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Training camp hype and familiar stories for Matt Nagy’s Bears

By Robert Zeglinski

It’s funny how despite making the playoffs exactly zero times since 2010, the Bears are decisively the city of Chicago’s favorite sports team. How despite being a football albatross for a better part of three-plus decades, they’re still king in comparison to teams that have actually won championships in the 21st century. No one sells optimism like the Bears do. Even the slightest blip of that optimism means they’re back on track immediately and everyone puts on a fair amount of blinders to the rest of the city’s sports landscape.

Ah, training camp. The official start to the NFL preseason, before the regular season, and before energy is inevitably sucked out of the Bears’ hopes once the games matter. At least in accordance with their recent history.

This week, the Bears begin their preparations for the 2018 season in earnest as they report to Bourbonnais, Illinois for training camp. This week, the Bears return to the part of the calendar year where they can do no wrong and where everything they sell to those invested in them turns to … orange (gold).

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This setting has previously seen an astonishing over 100,000 total fans visit Bourbonnais to see the Bears practice over the course of three weeks, because any taste of a new year means a new beginning. Any wishes of success in respect to previous failure, is intoxicating.

Bears camp season and the approximate month it takes to unfold has it’s litany of narratives many have become used to by now. There’s always the young player or two ready to make a leap. There’s always the up-and-down veteran in the best shape of his life in a make-or-break year. There’s positional battles that often end up amounting to nothing, and or aren’t nearly as important as originally believed. The same headlines largely recycled and regurgitated for a fresh opportunity and clean slate.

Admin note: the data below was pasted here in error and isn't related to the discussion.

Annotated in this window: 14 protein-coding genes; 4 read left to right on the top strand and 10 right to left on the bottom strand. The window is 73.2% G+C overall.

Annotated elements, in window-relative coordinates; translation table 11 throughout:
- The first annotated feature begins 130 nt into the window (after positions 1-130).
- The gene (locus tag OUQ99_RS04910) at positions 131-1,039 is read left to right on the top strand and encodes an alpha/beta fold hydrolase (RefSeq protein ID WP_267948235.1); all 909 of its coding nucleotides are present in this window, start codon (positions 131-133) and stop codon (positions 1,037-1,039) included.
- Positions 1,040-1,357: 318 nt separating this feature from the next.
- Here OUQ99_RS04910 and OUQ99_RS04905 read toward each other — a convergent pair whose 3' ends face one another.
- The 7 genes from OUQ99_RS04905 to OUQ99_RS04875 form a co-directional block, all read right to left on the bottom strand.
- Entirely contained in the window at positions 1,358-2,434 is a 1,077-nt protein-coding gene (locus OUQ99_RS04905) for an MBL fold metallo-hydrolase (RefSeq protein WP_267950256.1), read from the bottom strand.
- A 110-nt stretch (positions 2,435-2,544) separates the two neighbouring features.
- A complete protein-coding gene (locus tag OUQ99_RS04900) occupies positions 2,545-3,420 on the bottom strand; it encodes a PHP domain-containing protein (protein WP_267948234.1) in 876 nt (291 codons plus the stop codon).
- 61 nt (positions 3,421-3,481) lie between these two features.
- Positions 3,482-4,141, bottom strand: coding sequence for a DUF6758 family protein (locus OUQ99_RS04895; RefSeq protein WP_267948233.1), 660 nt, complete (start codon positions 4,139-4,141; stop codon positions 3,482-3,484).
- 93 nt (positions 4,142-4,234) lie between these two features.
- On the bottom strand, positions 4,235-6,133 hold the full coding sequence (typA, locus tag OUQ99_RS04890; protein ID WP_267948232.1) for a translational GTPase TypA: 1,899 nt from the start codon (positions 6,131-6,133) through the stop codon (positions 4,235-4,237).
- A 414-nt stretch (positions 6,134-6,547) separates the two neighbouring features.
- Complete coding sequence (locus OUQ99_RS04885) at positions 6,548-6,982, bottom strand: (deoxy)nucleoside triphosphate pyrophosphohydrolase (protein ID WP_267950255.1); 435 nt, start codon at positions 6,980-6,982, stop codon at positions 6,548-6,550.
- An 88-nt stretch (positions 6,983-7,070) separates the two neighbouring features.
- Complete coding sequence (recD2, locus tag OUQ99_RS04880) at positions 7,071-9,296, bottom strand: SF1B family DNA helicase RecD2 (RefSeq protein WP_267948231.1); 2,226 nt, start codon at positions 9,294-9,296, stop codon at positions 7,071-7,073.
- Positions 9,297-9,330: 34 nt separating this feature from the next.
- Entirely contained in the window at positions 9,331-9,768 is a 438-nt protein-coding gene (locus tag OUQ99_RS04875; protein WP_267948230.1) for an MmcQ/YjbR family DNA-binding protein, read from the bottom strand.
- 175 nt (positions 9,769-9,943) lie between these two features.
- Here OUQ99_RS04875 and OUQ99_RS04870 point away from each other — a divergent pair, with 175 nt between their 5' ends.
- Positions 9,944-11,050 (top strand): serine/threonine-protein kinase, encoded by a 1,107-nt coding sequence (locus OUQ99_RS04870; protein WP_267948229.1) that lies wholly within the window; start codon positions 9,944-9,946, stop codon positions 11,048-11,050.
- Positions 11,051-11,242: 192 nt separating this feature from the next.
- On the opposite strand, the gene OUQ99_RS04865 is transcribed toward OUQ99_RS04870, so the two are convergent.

And of course, every individual NFL team has it’s own repeated stories. For the Bears of late, that’s been Kevin White’s continued “redemption” each season he’s attempted to come back from unfortunate injury. Each year, he’s supposedly figured it out and ready to make those who doubt him eat their words, all based on several practices and non-simulated game action.

This year, the Bears return to a familiar formula with a spin they haven’t had in some time: “Young quarterback with first-time head coach”.

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The coach being Matt Nagy, and a story the Bears should be used to as Nagy is the third hire since Chicago fired Lovie Smith in 2012. Each of the previous two head coaches in Marc Trestman and John Fox were painted as necessary culture shocks, or shots to the arm. Much like Nagy is being illustrated as now without any games under his belt, for every area he seems different.

It’s the first time that a new head coach, at least with the Bears, has had a young and malleable quarterback like Mitchell Trubisky to work with. To embolden in his vision and offense from the get-go. For every story the Bears have sold at camp over the years, this one is a contrast from their previous exploits. There’s a reason this seems like the most hyped Bears camp environment in years: the nature of the exciting unknown.

Two previous instances most stand out in comparison to this Nagy-Trubisky Bears camp venture.